The Final Stage

The third and final stage was a doozy. The course had racers climb Rick’s Roost and descend Howler. Then racers traverse through the relentless NoFlow zone to Cougar Mountain and the finish line. The highly technical nature of the no-flow zone proved to be the cause of its fair share of issues. Many participants unraveled both mentally and physically in this section. A slow drizzle of rain started late in the afternoon and made the lichen and moss-covered rocks and roots extremely greasy. Many riders walked sections and contemplated the life decisions that had brought them to this point. In this final stage, Brittany Phelan’s superior technical skill and excellence shined, as she gained a 15-minute advantage on this stage alone. 

At the pointy end of the men’s race, Karsten and Leif continued to battle it out for the win. With a later stage start than Karsten, Leif chased Karsten up every climb and down each descent. With his work cut out for him, Leif went to work chipping away at the 4-minute gap between him and Karsten. Leif eventually caught Karsten just in time for a heated battle through the NoFlow Zone. Leif pulled back nearly 6 minutes on Karsten on the final stage, putting Lief in the number 1 position by a narrow margin of 1 minute 31 seconds. On the women’s side, Brittany Phelan dominated the field of 14 women by winning all three stages and putting a solid 25 minutes into second place.

Mountain bike protection doing work

The Logistics

The Back Forty was a grueling race both mentally and physically. The high-intensity nature of each stage pushed riders to their limits. The mental strength displayed by riders who repeatedly pushed themselves into the red zone was amazing. Doing this once, let alone on three separate occasions throughout one day, is a feat of physical and mental perseverance. Each athlete experienced a different type of struggle that tested their grit and determination. Congrats to everyone who participated.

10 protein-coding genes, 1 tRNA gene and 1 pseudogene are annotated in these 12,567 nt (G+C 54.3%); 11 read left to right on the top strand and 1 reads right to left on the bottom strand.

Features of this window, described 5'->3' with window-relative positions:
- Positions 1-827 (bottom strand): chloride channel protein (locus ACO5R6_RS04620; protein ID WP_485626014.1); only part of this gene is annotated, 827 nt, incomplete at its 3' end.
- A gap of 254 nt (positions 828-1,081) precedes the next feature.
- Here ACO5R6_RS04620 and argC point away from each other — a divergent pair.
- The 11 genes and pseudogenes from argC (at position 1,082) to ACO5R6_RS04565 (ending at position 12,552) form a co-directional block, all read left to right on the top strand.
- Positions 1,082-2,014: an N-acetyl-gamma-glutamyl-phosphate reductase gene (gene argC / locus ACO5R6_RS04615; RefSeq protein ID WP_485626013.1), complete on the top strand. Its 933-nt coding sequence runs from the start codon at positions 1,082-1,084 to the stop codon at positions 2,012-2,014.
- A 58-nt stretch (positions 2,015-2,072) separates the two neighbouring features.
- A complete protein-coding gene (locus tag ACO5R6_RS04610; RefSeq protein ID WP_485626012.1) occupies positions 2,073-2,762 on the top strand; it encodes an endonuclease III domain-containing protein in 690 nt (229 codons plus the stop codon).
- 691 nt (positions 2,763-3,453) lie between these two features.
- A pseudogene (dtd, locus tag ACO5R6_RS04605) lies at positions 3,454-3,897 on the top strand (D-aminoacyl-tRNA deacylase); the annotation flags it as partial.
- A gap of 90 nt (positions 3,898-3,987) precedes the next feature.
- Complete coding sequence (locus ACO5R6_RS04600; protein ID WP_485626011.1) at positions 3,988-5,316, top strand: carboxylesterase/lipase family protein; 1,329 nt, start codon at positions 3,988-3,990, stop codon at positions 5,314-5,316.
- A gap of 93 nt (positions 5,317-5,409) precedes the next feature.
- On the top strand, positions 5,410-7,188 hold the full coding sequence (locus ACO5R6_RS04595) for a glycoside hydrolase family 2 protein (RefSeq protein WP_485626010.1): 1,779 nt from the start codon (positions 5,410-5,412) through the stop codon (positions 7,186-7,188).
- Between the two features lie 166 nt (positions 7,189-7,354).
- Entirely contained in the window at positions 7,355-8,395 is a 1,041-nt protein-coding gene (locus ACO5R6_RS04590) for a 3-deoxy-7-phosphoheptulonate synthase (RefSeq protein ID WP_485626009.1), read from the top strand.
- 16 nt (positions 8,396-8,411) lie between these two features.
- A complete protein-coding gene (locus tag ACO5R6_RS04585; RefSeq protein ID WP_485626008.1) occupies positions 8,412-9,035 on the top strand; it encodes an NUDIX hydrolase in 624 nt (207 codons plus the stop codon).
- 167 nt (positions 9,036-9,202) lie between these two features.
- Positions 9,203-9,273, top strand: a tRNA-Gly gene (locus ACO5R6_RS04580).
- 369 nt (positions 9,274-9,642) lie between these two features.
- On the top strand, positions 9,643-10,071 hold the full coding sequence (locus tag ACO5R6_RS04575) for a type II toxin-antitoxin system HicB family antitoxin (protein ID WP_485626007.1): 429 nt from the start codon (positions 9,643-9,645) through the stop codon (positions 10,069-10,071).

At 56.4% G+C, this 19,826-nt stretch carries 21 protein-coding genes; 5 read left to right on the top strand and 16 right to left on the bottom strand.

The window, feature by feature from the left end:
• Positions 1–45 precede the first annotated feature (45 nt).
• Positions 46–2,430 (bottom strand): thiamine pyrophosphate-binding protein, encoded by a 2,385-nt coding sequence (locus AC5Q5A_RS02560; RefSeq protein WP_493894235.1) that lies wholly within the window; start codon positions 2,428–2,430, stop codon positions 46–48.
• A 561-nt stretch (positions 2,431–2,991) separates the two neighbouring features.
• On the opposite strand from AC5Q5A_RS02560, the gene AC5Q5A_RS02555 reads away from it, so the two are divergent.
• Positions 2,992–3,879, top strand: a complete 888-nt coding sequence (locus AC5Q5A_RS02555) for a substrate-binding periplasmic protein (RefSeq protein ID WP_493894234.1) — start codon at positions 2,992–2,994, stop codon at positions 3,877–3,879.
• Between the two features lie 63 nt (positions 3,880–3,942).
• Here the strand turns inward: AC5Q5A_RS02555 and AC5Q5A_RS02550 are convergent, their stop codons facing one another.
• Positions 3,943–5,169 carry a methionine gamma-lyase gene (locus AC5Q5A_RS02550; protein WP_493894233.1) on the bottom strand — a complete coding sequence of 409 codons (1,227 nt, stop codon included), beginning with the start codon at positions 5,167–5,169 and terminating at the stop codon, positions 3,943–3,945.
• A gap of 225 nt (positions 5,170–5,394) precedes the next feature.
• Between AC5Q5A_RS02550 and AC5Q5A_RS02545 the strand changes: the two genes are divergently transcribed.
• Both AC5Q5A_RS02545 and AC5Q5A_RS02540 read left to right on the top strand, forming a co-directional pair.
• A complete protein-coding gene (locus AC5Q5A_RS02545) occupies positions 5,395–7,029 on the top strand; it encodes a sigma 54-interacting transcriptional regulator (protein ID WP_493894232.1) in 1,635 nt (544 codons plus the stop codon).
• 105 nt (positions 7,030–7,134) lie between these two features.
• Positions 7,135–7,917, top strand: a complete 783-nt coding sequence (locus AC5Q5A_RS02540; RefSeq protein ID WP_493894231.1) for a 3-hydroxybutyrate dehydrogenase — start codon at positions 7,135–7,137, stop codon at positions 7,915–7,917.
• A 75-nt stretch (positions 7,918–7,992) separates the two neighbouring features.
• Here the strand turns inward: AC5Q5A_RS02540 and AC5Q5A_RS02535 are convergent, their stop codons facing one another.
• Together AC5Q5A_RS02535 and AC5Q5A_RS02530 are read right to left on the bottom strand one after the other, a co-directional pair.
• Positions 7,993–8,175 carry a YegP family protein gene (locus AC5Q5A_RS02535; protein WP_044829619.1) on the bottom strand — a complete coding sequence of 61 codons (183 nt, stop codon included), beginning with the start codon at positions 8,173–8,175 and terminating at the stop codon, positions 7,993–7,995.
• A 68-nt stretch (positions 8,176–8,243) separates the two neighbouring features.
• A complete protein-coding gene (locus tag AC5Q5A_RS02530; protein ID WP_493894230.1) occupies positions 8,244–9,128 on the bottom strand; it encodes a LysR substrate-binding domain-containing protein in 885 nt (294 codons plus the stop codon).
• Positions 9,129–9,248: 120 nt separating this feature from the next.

Behind the scenes, there was a significant amount of work done by organizers and volunteers. Logistically, this race was difficult to organize with three separate stages spread across a 40km traverse. A significant amount of flagging and marshals were required to ensure participants stayed on course and stayed safe. Mack Rankin was in charge of the volunteers and first aid. He worked tirelessly to organize 29 marshals, 6-first aid workers, and 7-course sweepers. Thanks to Mack, the many volunteers, course marshals, and first aiders, the event went off without a hitch.

Domino's Pizza keeping the Back Forty racers fed

The RideWrap After Party

The opportunity to host an event for the community had everyone at RideWrap stoked for the return of in-person racing. The live DJ played tunes keeping energy levels up after the long day of racing. An awards ceremony followed the DJ’s set where Meredith Eades (3rd), Angeline McKirdy (2nd), and Brittany Phalean (1st) took the top honors for the women. The men’s side lined up with Patrick McNeely (3rd), Karsten Madsen (2nd), and Leif Rodgers (1st) rounding out the podiums. RideWrap’s employees kept everyone fed and hydrated with Gibbons Apres Lager and more Domino’s Pizzas than you have ever seen. There was enough pizza for each racer to take home an entire pizza to themselves. This was a great way to bring back the spirit of mountain biking and the thrill of in-person head-to-head competition.